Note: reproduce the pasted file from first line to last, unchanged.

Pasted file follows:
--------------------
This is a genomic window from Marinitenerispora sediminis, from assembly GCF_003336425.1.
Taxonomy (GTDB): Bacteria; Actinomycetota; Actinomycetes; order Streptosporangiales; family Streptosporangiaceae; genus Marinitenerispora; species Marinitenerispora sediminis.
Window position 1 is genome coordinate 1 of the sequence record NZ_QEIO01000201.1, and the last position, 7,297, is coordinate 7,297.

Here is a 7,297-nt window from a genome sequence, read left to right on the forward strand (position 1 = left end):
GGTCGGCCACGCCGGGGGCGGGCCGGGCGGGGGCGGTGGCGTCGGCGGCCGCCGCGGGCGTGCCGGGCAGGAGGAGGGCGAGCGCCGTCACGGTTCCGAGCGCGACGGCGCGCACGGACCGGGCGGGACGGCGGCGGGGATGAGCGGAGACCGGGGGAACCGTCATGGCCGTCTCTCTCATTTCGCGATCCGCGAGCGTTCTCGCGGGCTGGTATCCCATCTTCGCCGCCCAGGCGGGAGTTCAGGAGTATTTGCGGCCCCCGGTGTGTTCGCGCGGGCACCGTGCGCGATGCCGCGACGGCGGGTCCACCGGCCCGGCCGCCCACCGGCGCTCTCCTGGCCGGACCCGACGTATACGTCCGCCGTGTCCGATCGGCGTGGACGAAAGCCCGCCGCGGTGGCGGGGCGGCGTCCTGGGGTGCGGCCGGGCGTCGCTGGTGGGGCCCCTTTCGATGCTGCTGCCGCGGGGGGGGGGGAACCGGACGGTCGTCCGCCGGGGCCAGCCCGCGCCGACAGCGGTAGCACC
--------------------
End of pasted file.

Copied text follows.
This is a genomic window from Marinitenerispora sediminis, from assembly GCF_003336425.1.
Taxonomy (GTDB): Bacteria; Actinomycetota; Actinomycetes; order Streptosporangiales; family Streptosporangiaceae; genus Marinitenerispora; species Marinitenerispora sediminis.
Window position 1 is genome coordinate 1 of the sequence record NZ_QEIO01000201.1, and the last position, 7,297, is coordinate 7,297.

Here is a 7,297-nt window from a genome sequence, read left to right on the forward strand (position 1 = left end):
GGTCGGCCACGCCGGGGGCGGGCCGGGCGGGGGCGGTGGCGTCGGCGGCCGCCGCGGGCGTGCCGGGCAGGAGGAGGGCGAGCGCCGTCACGGTTCCGAGCGCGACGGCGCGCACGGACCGGGCGGGACGGCGGCGGGGATGAGCGGAGACCGGGGGAACCGTCATGGCCGTCTCTCTCATTTCGCGATCCGCGAGCGTTCTCGCGGGCTGGTATCCCATCTTCGCCGCCCAGGCGGGAGTTCAGGAGTATTTGCGGCCCCCGGTGTGTTCGCGCGGGCACCGTGCGCGATGCCGCGACGGCGGGTCCACCGGCCCGGCCGCCCACCGGCGCTCTCCTGGCCGGACCCGACGTATACGTCCGCCGTGTCCGATCGGCGTGGACGAAAGCCCGCCGCGGTGGCGGGGCGGCGTCCTGGGGTGCGGCCGGGCGTCGCTGGTGGGGCCCCTTTCGATGCTGCTGCCGCGGGGGGGGGGGAACCGGACGGTCGTCCGCCGGGGCCAGCCCGCGCCGACAGCGGTAGCACC